"They've always had one foot in and one foot out in a sense, because they've been navigating two cultures," Muñoz said. "Whereas their white middle-class counterparts get to fully immerse, not thinking about any of those things."
The students of color who succeed in white institutions are the ones who manage to find friends and mentors with their same background or race, Muñoz said. Those who don't often dropout. This can be especially difficult for many low-income Latino students who aren't able to have the full college experience that involves living on campus, joining a fraternity or sorority, partying and making connections.
Latino students on college campuses are banding together around the Latino community and petitioning to uphold Deferred Action for Childhood Arrivals, a policy started by President Barack Obama protecting certain young immigrants from immediate deportation.
But finding a community on campus is still not enough to close the persistent gap between Latinos and whites in college, Muñoz said.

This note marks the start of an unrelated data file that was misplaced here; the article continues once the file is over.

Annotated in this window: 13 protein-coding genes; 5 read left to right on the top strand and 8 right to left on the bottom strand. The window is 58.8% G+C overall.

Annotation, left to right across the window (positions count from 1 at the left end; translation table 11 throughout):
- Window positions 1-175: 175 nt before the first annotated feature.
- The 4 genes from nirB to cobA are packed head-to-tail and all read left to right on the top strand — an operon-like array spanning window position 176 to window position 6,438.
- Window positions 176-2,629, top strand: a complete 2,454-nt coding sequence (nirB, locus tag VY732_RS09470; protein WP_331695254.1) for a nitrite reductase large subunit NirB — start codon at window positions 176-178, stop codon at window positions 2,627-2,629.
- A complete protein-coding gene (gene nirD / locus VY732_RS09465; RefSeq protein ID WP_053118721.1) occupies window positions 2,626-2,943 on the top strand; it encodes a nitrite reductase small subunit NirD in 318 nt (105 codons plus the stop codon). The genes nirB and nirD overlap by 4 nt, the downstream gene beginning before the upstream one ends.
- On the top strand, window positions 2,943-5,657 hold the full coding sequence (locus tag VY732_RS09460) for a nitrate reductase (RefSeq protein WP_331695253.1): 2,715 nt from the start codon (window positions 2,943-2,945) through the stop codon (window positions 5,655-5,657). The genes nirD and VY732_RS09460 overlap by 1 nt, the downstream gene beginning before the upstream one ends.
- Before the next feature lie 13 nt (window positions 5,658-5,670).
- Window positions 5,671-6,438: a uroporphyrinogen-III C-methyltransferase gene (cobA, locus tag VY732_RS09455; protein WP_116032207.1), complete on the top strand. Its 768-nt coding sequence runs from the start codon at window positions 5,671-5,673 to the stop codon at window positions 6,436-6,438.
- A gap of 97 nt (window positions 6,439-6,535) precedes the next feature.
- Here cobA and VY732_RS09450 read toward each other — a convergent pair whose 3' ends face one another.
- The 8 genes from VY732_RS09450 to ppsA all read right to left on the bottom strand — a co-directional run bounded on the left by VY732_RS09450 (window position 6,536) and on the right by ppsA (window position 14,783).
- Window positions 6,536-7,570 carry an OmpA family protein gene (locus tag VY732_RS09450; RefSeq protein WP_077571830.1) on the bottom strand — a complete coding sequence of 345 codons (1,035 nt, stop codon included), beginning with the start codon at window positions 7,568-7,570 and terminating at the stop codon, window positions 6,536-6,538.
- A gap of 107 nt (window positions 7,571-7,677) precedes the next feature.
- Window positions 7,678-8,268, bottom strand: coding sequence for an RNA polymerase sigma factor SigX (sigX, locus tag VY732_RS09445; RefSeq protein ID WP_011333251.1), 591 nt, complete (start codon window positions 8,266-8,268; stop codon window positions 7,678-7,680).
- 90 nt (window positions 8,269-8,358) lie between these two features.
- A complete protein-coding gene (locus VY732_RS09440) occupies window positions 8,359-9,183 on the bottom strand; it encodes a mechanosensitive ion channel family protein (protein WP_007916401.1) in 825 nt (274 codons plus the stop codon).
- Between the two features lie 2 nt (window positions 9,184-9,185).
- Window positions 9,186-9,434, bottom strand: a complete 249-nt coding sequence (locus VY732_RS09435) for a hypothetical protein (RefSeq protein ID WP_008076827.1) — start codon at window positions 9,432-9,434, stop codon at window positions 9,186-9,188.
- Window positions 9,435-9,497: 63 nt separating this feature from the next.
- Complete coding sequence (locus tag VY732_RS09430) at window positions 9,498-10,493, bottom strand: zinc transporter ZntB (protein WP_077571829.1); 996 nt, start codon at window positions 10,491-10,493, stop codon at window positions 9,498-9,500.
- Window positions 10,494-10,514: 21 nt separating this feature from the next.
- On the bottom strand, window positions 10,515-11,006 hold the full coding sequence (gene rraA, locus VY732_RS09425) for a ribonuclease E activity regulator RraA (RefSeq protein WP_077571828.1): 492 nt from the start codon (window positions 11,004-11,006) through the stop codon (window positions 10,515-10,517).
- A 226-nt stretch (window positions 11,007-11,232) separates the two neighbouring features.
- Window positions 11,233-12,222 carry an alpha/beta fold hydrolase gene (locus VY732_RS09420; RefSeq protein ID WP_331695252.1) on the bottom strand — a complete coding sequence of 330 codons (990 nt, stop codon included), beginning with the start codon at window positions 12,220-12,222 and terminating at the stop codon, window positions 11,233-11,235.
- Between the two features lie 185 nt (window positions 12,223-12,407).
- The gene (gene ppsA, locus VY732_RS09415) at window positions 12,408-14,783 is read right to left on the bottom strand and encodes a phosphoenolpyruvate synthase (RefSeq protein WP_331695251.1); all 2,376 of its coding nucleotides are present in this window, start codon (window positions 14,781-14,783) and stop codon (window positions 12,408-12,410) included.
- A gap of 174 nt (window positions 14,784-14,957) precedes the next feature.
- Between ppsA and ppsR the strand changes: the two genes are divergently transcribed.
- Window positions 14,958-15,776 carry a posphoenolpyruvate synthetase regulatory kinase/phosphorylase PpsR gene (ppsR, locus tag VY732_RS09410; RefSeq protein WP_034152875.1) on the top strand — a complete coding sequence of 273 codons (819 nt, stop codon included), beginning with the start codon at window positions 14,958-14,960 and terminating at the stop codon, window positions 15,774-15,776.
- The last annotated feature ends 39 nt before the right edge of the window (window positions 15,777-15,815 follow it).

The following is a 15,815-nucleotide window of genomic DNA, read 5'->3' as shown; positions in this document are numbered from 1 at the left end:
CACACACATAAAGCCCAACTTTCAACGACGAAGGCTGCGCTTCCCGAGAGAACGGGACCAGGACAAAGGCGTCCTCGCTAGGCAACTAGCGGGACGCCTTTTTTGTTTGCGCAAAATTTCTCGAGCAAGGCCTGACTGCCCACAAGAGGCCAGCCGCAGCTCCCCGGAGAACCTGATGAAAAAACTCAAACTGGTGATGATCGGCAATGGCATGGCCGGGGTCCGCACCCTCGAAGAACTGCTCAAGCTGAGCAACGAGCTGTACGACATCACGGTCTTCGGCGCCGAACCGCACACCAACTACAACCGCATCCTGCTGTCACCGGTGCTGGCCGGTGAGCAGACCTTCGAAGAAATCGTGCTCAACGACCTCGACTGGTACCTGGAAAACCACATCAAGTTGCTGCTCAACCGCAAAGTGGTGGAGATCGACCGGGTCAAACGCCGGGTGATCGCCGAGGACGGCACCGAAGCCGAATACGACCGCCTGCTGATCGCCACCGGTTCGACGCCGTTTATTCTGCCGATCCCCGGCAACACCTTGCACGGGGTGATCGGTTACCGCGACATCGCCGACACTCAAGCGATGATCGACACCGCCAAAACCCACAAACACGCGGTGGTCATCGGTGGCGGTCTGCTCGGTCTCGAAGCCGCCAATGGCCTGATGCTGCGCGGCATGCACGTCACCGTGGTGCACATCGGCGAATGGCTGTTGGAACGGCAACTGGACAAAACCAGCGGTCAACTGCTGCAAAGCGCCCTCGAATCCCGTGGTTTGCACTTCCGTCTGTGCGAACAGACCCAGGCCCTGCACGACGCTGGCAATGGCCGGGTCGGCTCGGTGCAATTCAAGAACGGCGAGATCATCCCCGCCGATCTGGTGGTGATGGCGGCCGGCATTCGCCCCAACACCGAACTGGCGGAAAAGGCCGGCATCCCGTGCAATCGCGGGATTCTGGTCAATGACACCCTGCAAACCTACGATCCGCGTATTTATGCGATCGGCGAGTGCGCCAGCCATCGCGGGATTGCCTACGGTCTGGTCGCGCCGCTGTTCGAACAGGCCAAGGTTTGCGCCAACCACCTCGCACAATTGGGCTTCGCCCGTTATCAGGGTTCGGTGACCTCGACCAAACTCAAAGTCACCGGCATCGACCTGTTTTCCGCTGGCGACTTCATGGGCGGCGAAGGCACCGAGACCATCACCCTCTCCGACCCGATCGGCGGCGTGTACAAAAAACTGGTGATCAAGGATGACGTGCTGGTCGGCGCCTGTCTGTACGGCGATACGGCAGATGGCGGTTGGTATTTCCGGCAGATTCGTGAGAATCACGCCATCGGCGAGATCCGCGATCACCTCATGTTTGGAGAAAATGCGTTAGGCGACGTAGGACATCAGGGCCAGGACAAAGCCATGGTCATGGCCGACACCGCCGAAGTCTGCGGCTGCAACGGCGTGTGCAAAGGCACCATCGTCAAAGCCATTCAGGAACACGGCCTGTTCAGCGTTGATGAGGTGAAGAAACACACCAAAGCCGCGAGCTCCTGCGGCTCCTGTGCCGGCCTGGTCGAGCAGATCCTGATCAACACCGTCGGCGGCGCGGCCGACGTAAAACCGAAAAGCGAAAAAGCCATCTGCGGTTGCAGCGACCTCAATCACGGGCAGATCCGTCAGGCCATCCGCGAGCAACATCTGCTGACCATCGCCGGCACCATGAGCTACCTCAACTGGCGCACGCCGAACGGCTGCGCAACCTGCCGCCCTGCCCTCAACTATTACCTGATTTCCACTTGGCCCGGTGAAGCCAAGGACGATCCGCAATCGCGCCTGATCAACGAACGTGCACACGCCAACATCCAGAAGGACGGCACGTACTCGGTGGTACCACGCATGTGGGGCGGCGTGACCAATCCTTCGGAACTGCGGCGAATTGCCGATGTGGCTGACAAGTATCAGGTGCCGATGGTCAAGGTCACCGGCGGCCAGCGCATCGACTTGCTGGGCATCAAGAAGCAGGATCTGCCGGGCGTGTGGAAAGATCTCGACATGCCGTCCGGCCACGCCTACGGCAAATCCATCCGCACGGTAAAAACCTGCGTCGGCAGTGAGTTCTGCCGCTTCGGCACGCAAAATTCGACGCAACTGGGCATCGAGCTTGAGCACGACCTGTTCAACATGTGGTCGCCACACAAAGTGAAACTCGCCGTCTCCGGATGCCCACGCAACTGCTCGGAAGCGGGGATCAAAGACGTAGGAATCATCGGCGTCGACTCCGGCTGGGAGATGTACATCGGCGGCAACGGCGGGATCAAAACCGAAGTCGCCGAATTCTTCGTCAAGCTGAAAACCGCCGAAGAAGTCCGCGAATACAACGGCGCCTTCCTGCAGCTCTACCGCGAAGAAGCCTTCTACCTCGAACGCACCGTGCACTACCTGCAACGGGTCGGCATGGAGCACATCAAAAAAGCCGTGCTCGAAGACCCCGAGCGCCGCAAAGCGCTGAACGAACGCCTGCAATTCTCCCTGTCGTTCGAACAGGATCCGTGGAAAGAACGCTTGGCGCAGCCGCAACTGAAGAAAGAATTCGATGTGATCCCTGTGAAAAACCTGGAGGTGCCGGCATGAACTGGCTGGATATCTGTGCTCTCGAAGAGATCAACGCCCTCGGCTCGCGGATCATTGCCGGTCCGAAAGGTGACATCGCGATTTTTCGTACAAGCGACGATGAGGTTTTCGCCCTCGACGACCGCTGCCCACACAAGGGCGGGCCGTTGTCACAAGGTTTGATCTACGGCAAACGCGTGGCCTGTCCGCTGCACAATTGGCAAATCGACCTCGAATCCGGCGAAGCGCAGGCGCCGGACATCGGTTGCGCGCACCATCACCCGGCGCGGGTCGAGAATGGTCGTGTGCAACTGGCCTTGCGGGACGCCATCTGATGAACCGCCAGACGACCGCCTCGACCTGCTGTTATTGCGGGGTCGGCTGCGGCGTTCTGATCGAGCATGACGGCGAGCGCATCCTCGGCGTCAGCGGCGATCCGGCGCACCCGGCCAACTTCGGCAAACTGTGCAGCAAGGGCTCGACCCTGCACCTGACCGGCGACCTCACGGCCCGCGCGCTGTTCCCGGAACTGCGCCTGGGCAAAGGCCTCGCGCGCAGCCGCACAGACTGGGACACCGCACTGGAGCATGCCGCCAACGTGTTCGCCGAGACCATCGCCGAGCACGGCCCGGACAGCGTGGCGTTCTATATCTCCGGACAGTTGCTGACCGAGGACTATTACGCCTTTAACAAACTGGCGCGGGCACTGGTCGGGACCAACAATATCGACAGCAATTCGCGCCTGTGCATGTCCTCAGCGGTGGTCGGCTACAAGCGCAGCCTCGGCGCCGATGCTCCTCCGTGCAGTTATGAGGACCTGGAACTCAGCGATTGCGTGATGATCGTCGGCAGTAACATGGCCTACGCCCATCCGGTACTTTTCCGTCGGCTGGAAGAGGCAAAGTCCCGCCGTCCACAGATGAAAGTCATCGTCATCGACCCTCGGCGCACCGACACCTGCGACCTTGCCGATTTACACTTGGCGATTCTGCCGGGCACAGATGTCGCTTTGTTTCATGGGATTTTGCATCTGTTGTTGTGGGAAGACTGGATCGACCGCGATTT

"Even though we know that low-income students have it hard, that they have a tendency to dropout when it gets harder," she said, "we're still going to put up all these roadblocks."
Closing the graduation gap in college needs to start when those students are younger, researcher say. The on-time high school graduation rate for Hispanic students in Minnesota was 69 percent in 2015,which is about 20 percent lower than white students. Minnesota has the largest high school graduation gap between Hispanic and white students compared to other states.
While graduation rates aren't the best indication of how many Hispanics are getting degrees, experts say the concerns reflected in the data are real and Hispanic high school students still need better college preparation and resources. And then with consistent financial aid programs, more Minnesota Hispanics could be on track to leave college with a degree in-hand.